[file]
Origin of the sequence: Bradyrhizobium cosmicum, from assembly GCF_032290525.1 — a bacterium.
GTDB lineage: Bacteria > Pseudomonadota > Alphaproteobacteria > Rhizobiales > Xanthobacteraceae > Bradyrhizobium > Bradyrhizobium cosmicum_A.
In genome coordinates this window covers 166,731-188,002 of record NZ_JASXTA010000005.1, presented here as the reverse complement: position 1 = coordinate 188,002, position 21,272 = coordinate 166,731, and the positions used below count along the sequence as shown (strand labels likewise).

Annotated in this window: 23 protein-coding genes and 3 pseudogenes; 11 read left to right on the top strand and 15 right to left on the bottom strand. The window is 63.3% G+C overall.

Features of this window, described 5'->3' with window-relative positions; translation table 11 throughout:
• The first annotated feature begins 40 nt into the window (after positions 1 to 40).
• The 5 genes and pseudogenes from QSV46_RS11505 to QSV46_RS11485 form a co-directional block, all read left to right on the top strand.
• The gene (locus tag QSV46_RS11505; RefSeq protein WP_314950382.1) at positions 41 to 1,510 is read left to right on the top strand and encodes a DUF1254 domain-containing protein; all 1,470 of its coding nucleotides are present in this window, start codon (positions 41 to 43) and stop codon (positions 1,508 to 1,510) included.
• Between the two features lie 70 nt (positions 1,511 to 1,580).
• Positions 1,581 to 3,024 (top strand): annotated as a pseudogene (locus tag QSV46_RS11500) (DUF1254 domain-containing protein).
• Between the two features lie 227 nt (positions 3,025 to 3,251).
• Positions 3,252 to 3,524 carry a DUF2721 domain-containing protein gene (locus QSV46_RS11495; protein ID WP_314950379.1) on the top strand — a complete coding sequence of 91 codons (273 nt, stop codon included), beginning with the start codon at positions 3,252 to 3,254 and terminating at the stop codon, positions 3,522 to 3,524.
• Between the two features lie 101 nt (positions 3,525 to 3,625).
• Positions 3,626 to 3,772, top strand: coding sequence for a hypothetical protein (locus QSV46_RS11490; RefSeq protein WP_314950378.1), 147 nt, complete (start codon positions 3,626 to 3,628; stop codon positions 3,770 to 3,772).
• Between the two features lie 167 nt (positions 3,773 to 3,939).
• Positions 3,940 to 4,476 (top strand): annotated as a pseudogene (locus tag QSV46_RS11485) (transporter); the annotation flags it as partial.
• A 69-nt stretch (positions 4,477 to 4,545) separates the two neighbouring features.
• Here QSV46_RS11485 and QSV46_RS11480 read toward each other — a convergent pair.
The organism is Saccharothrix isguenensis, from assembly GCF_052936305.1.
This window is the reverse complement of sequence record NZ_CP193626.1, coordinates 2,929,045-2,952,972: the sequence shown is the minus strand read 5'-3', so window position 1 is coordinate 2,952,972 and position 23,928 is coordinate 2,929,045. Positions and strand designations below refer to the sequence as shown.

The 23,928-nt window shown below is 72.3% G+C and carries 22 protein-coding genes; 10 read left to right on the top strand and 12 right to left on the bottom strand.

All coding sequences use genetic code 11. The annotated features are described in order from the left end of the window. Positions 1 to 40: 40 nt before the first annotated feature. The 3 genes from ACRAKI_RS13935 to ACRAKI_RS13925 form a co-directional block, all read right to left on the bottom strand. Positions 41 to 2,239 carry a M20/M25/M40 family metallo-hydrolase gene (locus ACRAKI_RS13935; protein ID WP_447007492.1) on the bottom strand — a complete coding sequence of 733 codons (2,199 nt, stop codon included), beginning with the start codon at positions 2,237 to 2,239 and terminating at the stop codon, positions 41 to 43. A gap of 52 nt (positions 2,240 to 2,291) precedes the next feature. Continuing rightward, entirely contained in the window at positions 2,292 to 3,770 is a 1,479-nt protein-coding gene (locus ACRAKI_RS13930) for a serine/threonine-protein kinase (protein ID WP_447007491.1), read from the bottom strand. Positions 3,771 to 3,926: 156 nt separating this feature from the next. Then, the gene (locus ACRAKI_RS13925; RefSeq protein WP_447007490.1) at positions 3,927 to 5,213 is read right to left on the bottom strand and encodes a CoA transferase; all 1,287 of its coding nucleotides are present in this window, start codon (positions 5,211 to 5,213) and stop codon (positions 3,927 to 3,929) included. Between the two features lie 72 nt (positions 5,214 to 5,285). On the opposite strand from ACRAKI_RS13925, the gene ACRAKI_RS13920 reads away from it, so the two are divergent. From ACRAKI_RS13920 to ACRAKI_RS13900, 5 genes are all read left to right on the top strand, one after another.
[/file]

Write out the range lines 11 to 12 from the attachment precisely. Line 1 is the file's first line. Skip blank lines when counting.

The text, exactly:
• Between the two features lie 227 nt (positions 3,025 to 3,251).
• Positions 3,252 to 3,524 carry a DUF2721 domain-containing protein gene (locus QSV46_RS11495; protein ID WP_314950379.1) on the top strand — a complete coding sequence of 91 codons (273 nt, stop codon included), beginning with the start codon at positions 3,252 to 3,254 and terminating at the stop codon, positions 3,522 to 3,524.